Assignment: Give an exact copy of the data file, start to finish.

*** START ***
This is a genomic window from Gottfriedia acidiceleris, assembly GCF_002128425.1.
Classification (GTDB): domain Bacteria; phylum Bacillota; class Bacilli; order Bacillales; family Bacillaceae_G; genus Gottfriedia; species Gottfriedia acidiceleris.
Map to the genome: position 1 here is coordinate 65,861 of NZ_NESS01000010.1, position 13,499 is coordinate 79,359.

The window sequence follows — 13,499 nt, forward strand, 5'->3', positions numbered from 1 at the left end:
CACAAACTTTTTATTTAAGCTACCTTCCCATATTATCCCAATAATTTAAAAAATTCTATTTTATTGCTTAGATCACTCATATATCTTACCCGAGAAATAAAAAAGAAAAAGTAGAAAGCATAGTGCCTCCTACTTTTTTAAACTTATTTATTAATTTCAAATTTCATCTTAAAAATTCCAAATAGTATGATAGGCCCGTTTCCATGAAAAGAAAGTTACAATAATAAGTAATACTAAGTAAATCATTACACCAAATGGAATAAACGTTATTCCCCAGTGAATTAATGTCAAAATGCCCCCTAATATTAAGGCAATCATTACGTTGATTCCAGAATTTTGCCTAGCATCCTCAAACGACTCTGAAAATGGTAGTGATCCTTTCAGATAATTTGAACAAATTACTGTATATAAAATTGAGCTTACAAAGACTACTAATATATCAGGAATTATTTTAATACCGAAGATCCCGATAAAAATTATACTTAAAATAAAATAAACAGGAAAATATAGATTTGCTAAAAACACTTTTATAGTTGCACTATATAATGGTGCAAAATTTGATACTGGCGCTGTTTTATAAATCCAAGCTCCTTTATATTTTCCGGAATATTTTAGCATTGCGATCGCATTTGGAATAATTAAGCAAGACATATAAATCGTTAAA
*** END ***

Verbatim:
This is a genomic window from Gottfriedia acidiceleris, assembly GCF_002128425.1.
Classification (GTDB): domain Bacteria; phylum Bacillota; class Bacilli; order Bacillales; family Bacillaceae_G; genus Gottfriedia; species Gottfriedia acidiceleris.
Map to the genome: position 1 here is coordinate 65,861 of NZ_NESS01000010.1, position 13,499 is coordinate 79,359.

The window sequence follows — 13,499 nt, forward strand, 5'->3', positions numbered from 1 at the left end:
CACAAACTTTTTATTTAAGCTACCTTCCCATATTATCCCAATAATTTAAAAAATTCTATTTTATTGCTTAGATCACTCATATATCTTACCCGAGAAATAAAAAAGAAAAAGTAGAAAGCATAGTGCCTCCTACTTTTTTAAACTTATTTATTAATTTCAAATTTCATCTTAAAAATTCCAAATAGTATGATAGGCCCGTTTCCATGAAAAGAAAGTTACAATAATAAGTAATACTAAGTAAATCATTACACCAAATGGAATAAACGTTATTCCCCAGTGAATTAATGTCAAAATGCCCCCTAATATTAAGGCAATCATTACGTTGATTCCAGAATTTTGCCTAGCATCCTCAAACGACTCTGAAAATGGTAGTGATCCTTTCAGATAATTTGAACAAATTACTGTATATAAAATTGAGCTTACAAAGACTACTAATATATCAGGAATTATTTTAATACCGAAGATCCCGATAAAAATTATACTTAAAATAAAATAAACAGGAAAATATAGATTTGCTAAAAACACTTTTATAGTTGCACTATATAATGGTGCAAAATTTGATACTGGCGCTGTTTTATAAATCCAAGCTCCTTTATATTTTCCGGAATATTTTAGCATTGCGATCGCATTTGGAATAATTAAGCAAGACATATAAATCGTTAAA